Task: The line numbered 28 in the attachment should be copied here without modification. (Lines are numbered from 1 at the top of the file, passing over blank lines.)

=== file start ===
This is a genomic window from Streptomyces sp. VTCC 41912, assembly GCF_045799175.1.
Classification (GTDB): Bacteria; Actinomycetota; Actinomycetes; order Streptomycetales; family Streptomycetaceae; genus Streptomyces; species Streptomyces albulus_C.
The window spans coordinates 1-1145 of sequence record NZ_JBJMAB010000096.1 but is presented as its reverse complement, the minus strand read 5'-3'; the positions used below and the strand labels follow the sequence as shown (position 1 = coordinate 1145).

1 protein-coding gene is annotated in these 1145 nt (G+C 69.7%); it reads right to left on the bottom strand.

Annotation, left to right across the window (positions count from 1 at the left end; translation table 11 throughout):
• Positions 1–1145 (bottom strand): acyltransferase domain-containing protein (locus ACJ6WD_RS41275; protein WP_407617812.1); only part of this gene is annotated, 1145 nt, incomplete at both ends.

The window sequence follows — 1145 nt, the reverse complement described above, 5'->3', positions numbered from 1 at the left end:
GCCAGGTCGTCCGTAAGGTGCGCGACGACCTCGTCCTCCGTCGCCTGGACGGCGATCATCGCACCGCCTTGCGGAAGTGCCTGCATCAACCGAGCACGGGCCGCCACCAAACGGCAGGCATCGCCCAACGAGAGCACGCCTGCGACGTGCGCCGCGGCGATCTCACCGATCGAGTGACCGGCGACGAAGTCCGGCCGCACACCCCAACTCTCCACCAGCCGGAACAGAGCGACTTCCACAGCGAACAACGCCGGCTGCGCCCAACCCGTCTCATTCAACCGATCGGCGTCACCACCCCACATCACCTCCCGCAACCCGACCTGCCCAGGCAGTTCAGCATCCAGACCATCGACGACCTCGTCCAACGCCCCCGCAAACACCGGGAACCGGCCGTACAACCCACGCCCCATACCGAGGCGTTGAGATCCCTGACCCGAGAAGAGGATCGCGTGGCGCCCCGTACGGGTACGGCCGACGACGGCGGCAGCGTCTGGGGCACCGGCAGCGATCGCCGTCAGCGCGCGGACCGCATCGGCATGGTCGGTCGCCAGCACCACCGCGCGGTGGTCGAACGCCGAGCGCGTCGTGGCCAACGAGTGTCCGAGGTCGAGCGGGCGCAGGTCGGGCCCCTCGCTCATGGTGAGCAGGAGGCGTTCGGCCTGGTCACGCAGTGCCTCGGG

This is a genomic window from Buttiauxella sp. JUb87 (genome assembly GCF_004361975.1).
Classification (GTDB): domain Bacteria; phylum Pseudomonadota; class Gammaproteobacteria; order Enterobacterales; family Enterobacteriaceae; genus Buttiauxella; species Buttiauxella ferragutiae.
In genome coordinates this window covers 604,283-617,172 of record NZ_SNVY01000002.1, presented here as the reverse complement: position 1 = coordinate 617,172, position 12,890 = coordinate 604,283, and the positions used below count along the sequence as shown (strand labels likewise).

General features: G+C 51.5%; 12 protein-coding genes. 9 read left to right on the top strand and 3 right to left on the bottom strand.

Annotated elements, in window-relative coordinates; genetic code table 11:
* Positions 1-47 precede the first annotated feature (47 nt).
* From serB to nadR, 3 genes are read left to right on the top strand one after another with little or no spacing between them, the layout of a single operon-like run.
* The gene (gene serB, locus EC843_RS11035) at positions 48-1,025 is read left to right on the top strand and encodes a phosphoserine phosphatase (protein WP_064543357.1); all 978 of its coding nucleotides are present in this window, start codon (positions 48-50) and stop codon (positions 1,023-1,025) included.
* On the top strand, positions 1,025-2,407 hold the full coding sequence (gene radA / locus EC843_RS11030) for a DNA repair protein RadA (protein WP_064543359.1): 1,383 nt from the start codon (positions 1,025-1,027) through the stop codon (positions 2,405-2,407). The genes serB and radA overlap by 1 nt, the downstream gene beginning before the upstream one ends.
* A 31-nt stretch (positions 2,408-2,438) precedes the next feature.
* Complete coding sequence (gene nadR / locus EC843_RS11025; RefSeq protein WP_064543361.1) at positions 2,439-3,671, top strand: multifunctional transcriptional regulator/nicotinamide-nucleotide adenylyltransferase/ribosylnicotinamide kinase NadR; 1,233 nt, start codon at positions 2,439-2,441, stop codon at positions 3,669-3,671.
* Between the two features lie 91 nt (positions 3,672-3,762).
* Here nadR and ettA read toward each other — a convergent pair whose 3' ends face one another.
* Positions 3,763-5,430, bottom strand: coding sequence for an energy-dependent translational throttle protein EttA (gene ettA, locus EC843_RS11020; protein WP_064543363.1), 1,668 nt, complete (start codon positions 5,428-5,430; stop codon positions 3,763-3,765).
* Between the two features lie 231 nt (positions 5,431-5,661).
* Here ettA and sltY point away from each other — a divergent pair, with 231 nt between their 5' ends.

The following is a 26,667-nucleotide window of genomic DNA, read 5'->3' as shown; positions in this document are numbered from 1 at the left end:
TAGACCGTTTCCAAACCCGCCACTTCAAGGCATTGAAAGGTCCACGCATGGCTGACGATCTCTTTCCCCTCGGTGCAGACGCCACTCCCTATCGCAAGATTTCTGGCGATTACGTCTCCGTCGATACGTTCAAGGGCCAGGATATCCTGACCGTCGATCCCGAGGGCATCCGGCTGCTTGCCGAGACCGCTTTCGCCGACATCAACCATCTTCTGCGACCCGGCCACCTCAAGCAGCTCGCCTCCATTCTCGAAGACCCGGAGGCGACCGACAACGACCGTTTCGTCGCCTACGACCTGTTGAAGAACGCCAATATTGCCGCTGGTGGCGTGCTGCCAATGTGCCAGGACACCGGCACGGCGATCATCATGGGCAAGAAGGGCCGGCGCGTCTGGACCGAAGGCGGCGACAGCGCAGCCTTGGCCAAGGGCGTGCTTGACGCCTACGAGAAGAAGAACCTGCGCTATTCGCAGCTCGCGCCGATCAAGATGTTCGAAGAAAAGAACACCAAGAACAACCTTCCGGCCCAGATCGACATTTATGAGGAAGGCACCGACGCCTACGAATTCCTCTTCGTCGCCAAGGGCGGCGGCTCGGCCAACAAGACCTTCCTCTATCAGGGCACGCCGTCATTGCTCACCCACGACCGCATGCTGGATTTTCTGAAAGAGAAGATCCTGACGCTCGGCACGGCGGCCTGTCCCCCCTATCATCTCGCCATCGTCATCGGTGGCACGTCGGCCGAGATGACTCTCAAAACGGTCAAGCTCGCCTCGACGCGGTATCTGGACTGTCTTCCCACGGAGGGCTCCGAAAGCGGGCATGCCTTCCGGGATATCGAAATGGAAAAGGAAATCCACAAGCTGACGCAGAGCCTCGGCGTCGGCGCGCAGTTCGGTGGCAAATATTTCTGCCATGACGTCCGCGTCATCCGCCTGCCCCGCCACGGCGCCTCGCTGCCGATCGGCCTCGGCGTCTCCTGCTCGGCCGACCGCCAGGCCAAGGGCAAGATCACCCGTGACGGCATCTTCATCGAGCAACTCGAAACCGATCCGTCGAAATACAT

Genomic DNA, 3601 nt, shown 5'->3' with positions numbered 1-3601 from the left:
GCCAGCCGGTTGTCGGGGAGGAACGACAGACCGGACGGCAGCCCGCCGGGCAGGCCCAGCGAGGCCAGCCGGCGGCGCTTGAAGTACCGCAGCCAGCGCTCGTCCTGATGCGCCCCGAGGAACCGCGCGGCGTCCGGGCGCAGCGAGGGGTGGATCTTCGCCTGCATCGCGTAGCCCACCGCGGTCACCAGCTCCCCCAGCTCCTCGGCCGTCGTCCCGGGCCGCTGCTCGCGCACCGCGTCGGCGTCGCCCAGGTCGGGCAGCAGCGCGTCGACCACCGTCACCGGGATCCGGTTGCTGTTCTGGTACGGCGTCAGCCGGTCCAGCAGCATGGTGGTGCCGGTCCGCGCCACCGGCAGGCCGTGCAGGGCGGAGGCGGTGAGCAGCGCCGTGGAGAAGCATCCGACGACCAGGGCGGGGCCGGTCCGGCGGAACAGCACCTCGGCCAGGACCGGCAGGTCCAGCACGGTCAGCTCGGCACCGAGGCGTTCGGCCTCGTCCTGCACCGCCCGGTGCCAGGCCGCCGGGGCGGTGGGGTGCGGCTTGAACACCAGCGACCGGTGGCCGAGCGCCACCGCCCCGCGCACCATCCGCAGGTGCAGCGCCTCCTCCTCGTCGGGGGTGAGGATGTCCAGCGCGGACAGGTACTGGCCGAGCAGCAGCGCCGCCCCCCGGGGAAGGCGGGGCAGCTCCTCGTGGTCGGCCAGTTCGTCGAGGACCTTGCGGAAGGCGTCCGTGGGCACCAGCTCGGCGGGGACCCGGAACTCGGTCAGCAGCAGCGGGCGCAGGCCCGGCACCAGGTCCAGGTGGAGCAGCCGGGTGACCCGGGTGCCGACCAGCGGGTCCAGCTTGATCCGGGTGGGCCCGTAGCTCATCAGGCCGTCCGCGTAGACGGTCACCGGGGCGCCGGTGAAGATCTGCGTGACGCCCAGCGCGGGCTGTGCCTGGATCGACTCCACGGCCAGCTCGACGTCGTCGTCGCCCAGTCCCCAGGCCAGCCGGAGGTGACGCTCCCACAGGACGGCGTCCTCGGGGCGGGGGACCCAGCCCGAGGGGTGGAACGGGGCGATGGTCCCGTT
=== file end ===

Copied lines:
GCCAGCCGGTTGTCGGGGAGGAACGACAGACCGGACGGCAGCCCGCCGGGCAGGCCCAGCGAGGCCAGCCGGCGGCGCTTGAAGTACCGCAGCCAGCGCTCGTCCTGATGCGCCCCGAGGAACCGCGCGGCGTCCGGGCGCAGCGAGGGGTGGATCTTCGCCTGCATCGCGTAGCCCACCGCGGTCACCAGCTCCCCCAGCTCCTCGGCCGTCGTCCCGGGCCGCTGCTCGCGCACCGCGTCGGCGTCGCCCAGGTCGGGCAGCAGCGCGTCGACCACCGTCACCGGGATCCGGTTGCTGTTCTGGTACGGCGTCAGCCGGTCCAGCAGCATGGTGGTGCCGGTCCGCGCCACCGGCAGGCCGTGCAGGGCGGAGGCGGTGAGCAGCGCCGTGGAGAAGCATCCGACGACCAGGGCGGGGCCGGTCCGGCGGAACAGCACCTCGGCCAGGACCGGCAGGTCCAGCACGGTCAGCTCGGCACCGAGGCGTTCGGCCTCGTCCTGCACCGCCCGGTGCCAGGCCGCCGGGGCGGTGGGGTGCGGCTTGAACACCAGCGACCGGTGGCCGAGCGCCACCGCCCCGCGCACCATCCGCAGGTGCAGCGCCTCCTCCTCGTCGGGGGTGAGGATGTCCAGCGCGGACAGGTACTGGCCGAGCAGCAGCGCCGCCCCCCGGGGAAGGCGGGGCAGCTCCTCGTGGTCGGCCAGTTCGTCGAGGACCTTGCGGAAGGCGTCCGTGGGCACCAGCTCGGCGGGGACCCGGAACTCGGTCAGCAGCAGCGGGCGCAGGCCCGGCACCAGGTCCAGGTGGAGCAGCCGGGTGACCCGGGTGCCGACCAGCGGGTCCAGCTTGATCCGGGTGGGCCCGTAGCTCATCAGGCCGTCCGCGTAGACGGTCACCGGGGCGCCGGTGAAGATCTGCGTGACGCCCAGCGCGGGCTGTGCCTGGATCGACTCCACGGCCAGCTCGACGTCGTCGTCGCCCAGTCCCCAGGCCAGCCGGAGGTGACGCTCCCACAGGACGGCGTCCTCGGGGCGGGGGACCCAGCCCGAGGGGTGGAACGGGGCGATGGTCCCGTT